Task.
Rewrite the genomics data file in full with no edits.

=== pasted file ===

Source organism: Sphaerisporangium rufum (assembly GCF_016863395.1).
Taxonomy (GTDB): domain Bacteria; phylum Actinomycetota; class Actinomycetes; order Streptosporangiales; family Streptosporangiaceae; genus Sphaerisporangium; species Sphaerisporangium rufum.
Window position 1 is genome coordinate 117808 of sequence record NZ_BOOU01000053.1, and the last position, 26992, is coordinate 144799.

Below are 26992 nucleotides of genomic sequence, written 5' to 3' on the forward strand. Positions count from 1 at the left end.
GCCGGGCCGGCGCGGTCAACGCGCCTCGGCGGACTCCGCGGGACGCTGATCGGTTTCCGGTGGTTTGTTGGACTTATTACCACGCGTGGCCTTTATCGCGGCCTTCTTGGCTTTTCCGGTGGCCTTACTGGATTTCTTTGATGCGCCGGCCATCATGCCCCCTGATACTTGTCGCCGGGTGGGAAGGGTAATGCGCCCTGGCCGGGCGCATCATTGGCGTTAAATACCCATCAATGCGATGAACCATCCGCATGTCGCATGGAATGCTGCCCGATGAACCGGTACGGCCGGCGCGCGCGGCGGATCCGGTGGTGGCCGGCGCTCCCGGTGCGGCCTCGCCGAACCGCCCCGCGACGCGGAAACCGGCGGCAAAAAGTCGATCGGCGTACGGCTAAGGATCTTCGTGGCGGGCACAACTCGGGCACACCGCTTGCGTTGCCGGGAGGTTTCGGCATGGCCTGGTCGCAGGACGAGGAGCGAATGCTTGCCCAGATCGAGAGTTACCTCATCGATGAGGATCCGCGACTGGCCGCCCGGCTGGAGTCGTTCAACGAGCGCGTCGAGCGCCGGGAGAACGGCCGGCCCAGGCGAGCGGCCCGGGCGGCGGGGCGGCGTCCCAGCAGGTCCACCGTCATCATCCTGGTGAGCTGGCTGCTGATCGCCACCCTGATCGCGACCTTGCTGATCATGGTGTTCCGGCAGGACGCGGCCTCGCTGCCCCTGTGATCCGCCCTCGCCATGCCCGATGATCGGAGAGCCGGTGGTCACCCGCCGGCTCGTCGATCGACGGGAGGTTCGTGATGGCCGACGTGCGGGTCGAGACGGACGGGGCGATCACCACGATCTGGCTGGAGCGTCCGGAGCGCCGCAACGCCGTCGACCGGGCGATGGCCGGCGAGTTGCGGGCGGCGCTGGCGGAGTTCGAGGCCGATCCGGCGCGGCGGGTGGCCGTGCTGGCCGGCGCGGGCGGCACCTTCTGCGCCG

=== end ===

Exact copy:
Source organism: Sphaerisporangium rufum (assembly GCF_016863395.1).
Taxonomy (GTDB): domain Bacteria; phylum Actinomycetota; class Actinomycetes; order Streptosporangiales; family Streptosporangiaceae; genus Sphaerisporangium; species Sphaerisporangium rufum.
Window position 1 is genome coordinate 117808 of sequence record NZ_BOOU01000053.1, and the last position, 26992, is coordinate 144799.

Below are 26992 nucleotides of genomic sequence, written 5' to 3' on the forward strand. Positions count from 1 at the left end.
GCCGGGCCGGCGCGGTCAACGCGCCTCGGCGGACTCCGCGGGACGCTGATCGGTTTCCGGTGGTTTGTTGGACTTATTACCACGCGTGGCCTTTATCGCGGCCTTCTTGGCTTTTCCGGTGGCCTTACTGGATTTCTTTGATGCGCCGGCCATCATGCCCCCTGATACTTGTCGCCGGGTGGGAAGGGTAATGCGCCCTGGCCGGGCGCATCATTGGCGTTAAATACCCATCAATGCGATGAACCATCCGCATGTCGCATGGAATGCTGCCCGATGAACCGGTACGGCCGGCGCGCGCGGCGGATCCGGTGGTGGCCGGCGCTCCCGGTGCGGCCTCGCCGAACCGCCCCGCGACGCGGAAACCGGCGGCAAAAAGTCGATCGGCGTACGGCTAAGGATCTTCGTGGCGGGCACAACTCGGGCACACCGCTTGCGTTGCCGGGAGGTTTCGGCATGGCCTGGTCGCAGGACGAGGAGCGAATGCTTGCCCAGATCGAGAGTTACCTCATCGATGAGGATCCGCGACTGGCCGCCCGGCTGGAGTCGTTCAACGAGCGCGTCGAGCGCCGGGAGAACGGCCGGCCCAGGCGAGCGGCCCGGGCGGCGGGGCGGCGTCCCAGCAGGTCCACCGTCATCATCCTGGTGAGCTGGCTGCTGATCGCCACCCTGATCGCGACCTTGCTGATCATGGTGTTCCGGCAGGACGCGGCCTCGCTGCCCCTGTGATCCGCCCTCGCCATGCCCGATGATCGGAGAGCCGGTGGTCACCCGCCGGCTCGTCGATCGACGGGAGGTTCGTGATGGCCGACGTGCGGGTCGAGACGGACGGGGCGATCACCACGATCTGGCTGGAGCGTCCGGAGCGCCGCAACGCCGTCGACCGGGCGATGGCCGGCGAGTTGCGGGCGGCGCTGGCGGAGTTCGAGGCCGATCCGGCGCGGCGGGTGGCCGTGCTGGCCGGCGCGGGCGGCACCTTCTGCGCCG